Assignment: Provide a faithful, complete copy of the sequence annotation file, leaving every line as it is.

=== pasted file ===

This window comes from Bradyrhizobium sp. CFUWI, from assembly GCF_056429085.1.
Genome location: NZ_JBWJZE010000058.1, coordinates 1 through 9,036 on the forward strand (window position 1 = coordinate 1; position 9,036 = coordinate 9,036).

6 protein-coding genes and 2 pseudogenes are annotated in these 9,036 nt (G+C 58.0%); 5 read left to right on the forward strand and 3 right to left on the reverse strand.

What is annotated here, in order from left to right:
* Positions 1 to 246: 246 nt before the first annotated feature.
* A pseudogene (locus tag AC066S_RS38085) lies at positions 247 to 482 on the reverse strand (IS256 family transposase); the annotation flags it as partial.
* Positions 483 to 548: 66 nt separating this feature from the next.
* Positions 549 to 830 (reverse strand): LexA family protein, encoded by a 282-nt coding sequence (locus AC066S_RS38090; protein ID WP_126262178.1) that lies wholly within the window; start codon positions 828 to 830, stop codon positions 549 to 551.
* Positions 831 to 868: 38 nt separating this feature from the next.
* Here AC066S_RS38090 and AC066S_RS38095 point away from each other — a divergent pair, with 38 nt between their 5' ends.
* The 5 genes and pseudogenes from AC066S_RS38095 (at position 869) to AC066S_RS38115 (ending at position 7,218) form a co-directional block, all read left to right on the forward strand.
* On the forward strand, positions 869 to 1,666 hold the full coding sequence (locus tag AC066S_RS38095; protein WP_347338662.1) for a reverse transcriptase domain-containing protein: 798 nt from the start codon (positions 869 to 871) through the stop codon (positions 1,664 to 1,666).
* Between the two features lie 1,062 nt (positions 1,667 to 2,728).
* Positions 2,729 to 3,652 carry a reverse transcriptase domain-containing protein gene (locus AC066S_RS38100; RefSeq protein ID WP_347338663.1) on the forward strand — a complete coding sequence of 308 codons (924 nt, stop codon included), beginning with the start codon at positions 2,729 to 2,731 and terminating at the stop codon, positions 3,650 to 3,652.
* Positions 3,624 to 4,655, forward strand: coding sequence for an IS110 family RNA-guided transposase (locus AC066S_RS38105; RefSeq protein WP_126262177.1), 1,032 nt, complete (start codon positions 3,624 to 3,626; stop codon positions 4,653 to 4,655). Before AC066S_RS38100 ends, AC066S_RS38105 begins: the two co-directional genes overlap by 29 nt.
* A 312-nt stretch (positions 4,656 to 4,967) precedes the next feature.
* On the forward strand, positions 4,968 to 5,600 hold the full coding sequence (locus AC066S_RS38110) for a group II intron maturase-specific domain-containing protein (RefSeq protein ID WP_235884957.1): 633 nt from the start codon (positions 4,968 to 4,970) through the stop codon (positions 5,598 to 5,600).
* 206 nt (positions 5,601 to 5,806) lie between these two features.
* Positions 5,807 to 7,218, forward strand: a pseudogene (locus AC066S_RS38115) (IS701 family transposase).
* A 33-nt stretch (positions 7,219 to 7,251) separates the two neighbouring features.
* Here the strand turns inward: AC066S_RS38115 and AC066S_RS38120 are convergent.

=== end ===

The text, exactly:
This window comes from Bradyrhizobium sp. CFUWI, from assembly GCF_056429085.1.
Genome location: NZ_JBWJZE010000058.1, coordinates 1 through 9,036 on the forward strand (window position 1 = coordinate 1; position 9,036 = coordinate 9,036).

6 protein-coding genes and 2 pseudogenes are annotated in these 9,036 nt (G+C 58.0%); 5 read left to right on the forward strand and 3 right to left on the reverse strand.

What is annotated here, in order from left to right:
* Positions 1 to 246: 246 nt before the first annotated feature.
* A pseudogene (locus tag AC066S_RS38085) lies at positions 247 to 482 on the reverse strand (IS256 family transposase); the annotation flags it as partial.
* Positions 483 to 548: 66 nt separating this feature from the next.
* Positions 549 to 830 (reverse strand): LexA family protein, encoded by a 282-nt coding sequence (locus AC066S_RS38090; protein ID WP_126262178.1) that lies wholly within the window; start codon positions 828 to 830, stop codon positions 549 to 551.
* Positions 831 to 868: 38 nt separating this feature from the next.
* Here AC066S_RS38090 and AC066S_RS38095 point away from each other — a divergent pair, with 38 nt between their 5' ends.
* The 5 genes and pseudogenes from AC066S_RS38095 (at position 869) to AC066S_RS38115 (ending at position 7,218) form a co-directional block, all read left to right on the forward strand.
* On the forward strand, positions 869 to 1,666 hold the full coding sequence (locus tag AC066S_RS38095; protein WP_347338662.1) for a reverse transcriptase domain-containing protein: 798 nt from the start codon (positions 869 to 871) through the stop codon (positions 1,664 to 1,666).
* Between the two features lie 1,062 nt (positions 1,667 to 2,728).
* Positions 2,729 to 3,652 carry a reverse transcriptase domain-containing protein gene (locus AC066S_RS38100; RefSeq protein ID WP_347338663.1) on the forward strand — a complete coding sequence of 308 codons (924 nt, stop codon included), beginning with the start codon at positions 2,729 to 2,731 and terminating at the stop codon, positions 3,650 to 3,652.
* Positions 3,624 to 4,655, forward strand: coding sequence for an IS110 family RNA-guided transposase (locus AC066S_RS38105; RefSeq protein WP_126262177.1), 1,032 nt, complete (start codon positions 3,624 to 3,626; stop codon positions 4,653 to 4,655). Before AC066S_RS38100 ends, AC066S_RS38105 begins: the two co-directional genes overlap by 29 nt.
* A 312-nt stretch (positions 4,656 to 4,967) precedes the next feature.
* On the forward strand, positions 4,968 to 5,600 hold the full coding sequence (locus AC066S_RS38110) for a group II intron maturase-specific domain-containing protein (RefSeq protein ID WP_235884957.1): 633 nt from the start codon (positions 4,968 to 4,970) through the stop codon (positions 5,598 to 5,600).
* 206 nt (positions 5,601 to 5,806) lie between these two features.
* Positions 5,807 to 7,218, forward strand: a pseudogene (locus AC066S_RS38115) (IS701 family transposase).
* A 33-nt stretch (positions 7,219 to 7,251) separates the two neighbouring features.
* Here the strand turns inward: AC066S_RS38115 and AC066S_RS38120 are convergent.